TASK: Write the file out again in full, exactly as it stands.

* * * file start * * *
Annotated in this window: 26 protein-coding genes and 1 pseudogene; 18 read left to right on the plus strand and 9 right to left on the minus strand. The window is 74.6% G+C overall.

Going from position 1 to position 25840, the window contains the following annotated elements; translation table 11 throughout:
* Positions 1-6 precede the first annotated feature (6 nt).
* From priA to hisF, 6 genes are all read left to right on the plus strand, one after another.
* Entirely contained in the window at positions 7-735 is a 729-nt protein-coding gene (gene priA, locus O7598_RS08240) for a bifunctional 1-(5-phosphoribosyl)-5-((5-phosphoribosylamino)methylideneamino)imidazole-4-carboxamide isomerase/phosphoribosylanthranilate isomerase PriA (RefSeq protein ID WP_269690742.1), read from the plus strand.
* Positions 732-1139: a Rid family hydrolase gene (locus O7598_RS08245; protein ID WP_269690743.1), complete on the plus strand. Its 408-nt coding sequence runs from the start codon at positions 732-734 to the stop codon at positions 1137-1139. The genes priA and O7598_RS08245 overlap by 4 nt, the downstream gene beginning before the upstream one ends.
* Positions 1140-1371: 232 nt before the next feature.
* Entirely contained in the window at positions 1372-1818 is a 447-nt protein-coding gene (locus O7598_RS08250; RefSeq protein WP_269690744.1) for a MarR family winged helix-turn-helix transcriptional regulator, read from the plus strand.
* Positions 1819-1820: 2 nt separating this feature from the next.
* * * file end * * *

Annotated in this window: 26 protein-coding genes and 1 pseudogene; 18 read left to right on the plus strand and 9 right to left on the minus strand. The window is 74.6% G+C overall.

Going from position 1 to position 25840, the window contains the following annotated elements; translation table 11 throughout:
* Positions 1-6 precede the first annotated feature (6 nt).
* From priA to hisF, 6 genes are all read left to right on the plus strand, one after another.
* Entirely contained in the window at positions 7-735 is a 729-nt protein-coding gene (gene priA, locus O7598_RS08240) for a bifunctional 1-(5-phosphoribosyl)-5-((5-phosphoribosylamino)methylideneamino)imidazole-4-carboxamide isomerase/phosphoribosylanthranilate isomerase PriA (RefSeq protein ID WP_269690742.1), read from the plus strand.
* Positions 732-1139: a Rid family hydrolase gene (locus O7598_RS08245; protein ID WP_269690743.1), complete on the plus strand. Its 408-nt coding sequence runs from the start codon at positions 732-734 to the stop codon at positions 1137-1139. The genes priA and O7598_RS08245 overlap by 4 nt, the downstream gene beginning before the upstream one ends.
* Positions 1140-1371: 232 nt before the next feature.
* Entirely contained in the window at positions 1372-1818 is a 447-nt protein-coding gene (locus O7598_RS08250; RefSeq protein WP_269690744.1) for a MarR family winged helix-turn-helix transcriptional regulator, read from the plus strand.
* Positions 1819-1820: 2 nt separating this feature from the next.